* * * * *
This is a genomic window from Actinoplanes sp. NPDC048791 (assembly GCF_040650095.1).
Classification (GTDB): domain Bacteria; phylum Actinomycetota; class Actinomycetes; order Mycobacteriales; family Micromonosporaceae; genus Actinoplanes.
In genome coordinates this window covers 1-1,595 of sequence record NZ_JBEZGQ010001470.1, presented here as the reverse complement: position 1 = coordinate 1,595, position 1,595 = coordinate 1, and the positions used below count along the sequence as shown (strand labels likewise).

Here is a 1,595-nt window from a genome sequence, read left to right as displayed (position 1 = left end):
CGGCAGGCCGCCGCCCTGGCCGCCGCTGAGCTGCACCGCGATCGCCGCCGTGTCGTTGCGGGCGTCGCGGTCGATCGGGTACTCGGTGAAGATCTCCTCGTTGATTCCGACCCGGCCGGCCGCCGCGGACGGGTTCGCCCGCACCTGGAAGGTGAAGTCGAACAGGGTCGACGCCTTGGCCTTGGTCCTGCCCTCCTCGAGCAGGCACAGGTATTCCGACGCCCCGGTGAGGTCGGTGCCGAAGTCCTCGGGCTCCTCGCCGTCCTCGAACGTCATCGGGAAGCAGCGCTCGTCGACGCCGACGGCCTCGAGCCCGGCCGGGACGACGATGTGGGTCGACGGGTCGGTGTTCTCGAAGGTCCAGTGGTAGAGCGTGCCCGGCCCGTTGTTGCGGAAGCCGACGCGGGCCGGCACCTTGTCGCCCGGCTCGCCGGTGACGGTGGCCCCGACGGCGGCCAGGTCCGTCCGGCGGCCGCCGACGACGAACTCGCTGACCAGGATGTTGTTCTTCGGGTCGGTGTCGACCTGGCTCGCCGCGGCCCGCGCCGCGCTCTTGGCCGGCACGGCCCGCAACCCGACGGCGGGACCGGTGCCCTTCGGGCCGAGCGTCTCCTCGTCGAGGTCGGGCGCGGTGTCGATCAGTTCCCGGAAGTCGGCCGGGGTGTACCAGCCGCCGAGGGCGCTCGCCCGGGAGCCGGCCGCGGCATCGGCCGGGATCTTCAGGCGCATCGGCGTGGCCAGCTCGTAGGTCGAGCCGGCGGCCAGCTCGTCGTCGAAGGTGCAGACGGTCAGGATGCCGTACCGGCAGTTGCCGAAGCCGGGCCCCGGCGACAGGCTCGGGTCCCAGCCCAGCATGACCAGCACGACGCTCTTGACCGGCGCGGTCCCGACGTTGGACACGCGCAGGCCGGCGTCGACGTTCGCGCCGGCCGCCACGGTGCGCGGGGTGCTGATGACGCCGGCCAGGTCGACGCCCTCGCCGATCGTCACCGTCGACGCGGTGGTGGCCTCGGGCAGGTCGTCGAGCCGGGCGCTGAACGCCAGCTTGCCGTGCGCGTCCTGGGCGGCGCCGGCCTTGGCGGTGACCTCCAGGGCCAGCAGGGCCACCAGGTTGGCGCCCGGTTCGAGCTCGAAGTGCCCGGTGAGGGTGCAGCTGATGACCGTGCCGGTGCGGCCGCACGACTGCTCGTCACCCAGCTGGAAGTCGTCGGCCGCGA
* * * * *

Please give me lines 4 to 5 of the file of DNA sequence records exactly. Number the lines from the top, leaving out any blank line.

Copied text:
Here is a 1,595-nt window from a genome sequence, read left to right as displayed (position 1 = left end):
CGGCAGGCCGCCGCCCTGGCCGCCGCTGAGCTGCACCGCGATCGCCGCCGTGTCGTTGCGGGCGTCGCGGTCGATCGGGTACTCGGTGAAGATCTCCTCGTTGATTCCGACCCGGCCGGCCGCCGCGGACGGGTTCGCCCGCACCTGGAAGGTGAAGTCGAACAGGGTCGACGCCTTGGCCTTGGTCCTGCCCTCCTCGAGCAGGCACAGGTATTCCGACGCCCCGGTGAGGTCGGTGCCGAAGTCCTCGGGCTCCTCGCCGTCCTCGAACGTCATCGGGAAGCAGCGCTCGTCGACGCCGACGGCCTCGAGCCCGGCCGGGACGACGATGTGGGTCGACGGGTCGGTGTTCTCGAAGGTCCAGTGGTAGAGCGTGCCCGGCCCGTTGTTGCGGAAGCCGACGCGGGCCGGCACCTTGTCGCCCGGCTCGCCGGTGACGGTGGCCCCGACGGCGGCCAGGTCCGTCCGGCGGCCGCCGACGACGAACTCGCTGACCAGGATGTTGTTCTTCGGGTCGGTGTCGACCTGGCTCGCCGCGGCCCGCGCCGCGCTCTTGGCCGGCACGGCCCGCAACCCGACGGCGGGACCGGTGCCCTTCGGGCCGAGCGTCTCCTCGTCGAGGTCGGGCGCGGTGTCGATCAGTTCCCGGAAGTCGGCCGGGGTGTACCAGCCGCCGAGGGCGCTCGCCCGGGAGCCGGCCGCGGCATCGGCCGGGATCTTCAGGCGCATCGGCGTGGCCAGCTCGTAGGTCGAGCCGGCGGCCAGCTCGTCGTCGAAGGTGCAGACGGTCAGGATGCCGTACCGGCAGTTGCCGAAGCCGGGCCCCGGCGACAGGCTCGGGTCCCAGCCCAGCATGACCAGCACGACGCTCTTGACCGGCGCGGTCCCGACGTTGGACACGCGCAGGCCGGCGTCGACGTTCGCGCCGGCCGCCACGGTGCGCGGGGTGCTGATGACGCCGGCCAGGTCGACGCCCTCGCCGATCGTCACCGTCGACGCGGTGGTGGCCTCGGGCAGGTCGTCGAGCCGGGCGCTGAACGCCAGCTTGCCGTGCGCGTCCTGGGCGGCGCCGGCCTTGGCGGTGACCTCCAGGGCCAGCAGGGCCACCAGGTTGGCGCCCGGTTCGAGCTCGAAGTGCCCGGTGAGGGTGCAGCTGATGACCGTGCCGGTGCGGCCGCACGACTGCTCGTCACCCAGCTGGAAGTCGTCGGCCGCGA